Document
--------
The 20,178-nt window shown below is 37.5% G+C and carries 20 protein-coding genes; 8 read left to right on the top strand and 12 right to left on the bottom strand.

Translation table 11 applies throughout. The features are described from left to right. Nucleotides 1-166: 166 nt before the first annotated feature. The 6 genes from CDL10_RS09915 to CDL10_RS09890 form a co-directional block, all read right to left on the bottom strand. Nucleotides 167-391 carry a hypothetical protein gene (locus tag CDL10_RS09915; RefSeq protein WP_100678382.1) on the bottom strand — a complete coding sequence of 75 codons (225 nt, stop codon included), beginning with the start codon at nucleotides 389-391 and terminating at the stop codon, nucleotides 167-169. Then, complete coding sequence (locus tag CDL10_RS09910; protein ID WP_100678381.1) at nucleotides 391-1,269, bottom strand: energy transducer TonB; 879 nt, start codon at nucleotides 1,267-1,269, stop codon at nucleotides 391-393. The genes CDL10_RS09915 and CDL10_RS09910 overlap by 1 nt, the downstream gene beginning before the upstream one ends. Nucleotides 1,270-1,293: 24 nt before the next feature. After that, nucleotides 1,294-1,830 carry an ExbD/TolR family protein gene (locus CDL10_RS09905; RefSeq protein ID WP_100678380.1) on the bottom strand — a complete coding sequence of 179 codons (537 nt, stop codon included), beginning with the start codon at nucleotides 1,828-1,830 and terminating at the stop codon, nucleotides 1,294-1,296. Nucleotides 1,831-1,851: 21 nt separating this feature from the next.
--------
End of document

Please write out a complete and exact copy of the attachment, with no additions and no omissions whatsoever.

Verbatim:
The 20,178-nt window shown below is 37.5% G+C and carries 20 protein-coding genes; 8 read left to right on the top strand and 12 right to left on the bottom strand.

Translation table 11 applies throughout. The features are described from left to right. Nucleotides 1-166: 166 nt before the first annotated feature. The 6 genes from CDL10_RS09915 to CDL10_RS09890 form a co-directional block, all read right to left on the bottom strand. Nucleotides 167-391 carry a hypothetical protein gene (locus tag CDL10_RS09915; RefSeq protein WP_100678382.1) on the bottom strand — a complete coding sequence of 75 codons (225 nt, stop codon included), beginning with the start codon at nucleotides 389-391 and terminating at the stop codon, nucleotides 167-169. Then, complete coding sequence (locus tag CDL10_RS09910; protein ID WP_100678381.1) at nucleotides 391-1,269, bottom strand: energy transducer TonB; 879 nt, start codon at nucleotides 1,267-1,269, stop codon at nucleotides 391-393. The genes CDL10_RS09915 and CDL10_RS09910 overlap by 1 nt, the downstream gene beginning before the upstream one ends. Nucleotides 1,270-1,293: 24 nt before the next feature. After that, nucleotides 1,294-1,830 carry an ExbD/TolR family protein gene (locus CDL10_RS09905; RefSeq protein ID WP_100678380.1) on the bottom strand — a complete coding sequence of 179 codons (537 nt, stop codon included), beginning with the start codon at nucleotides 1,828-1,830 and terminating at the stop codon, nucleotides 1,294-1,296. Nucleotides 1,831-1,851: 21 nt separating this feature from the next.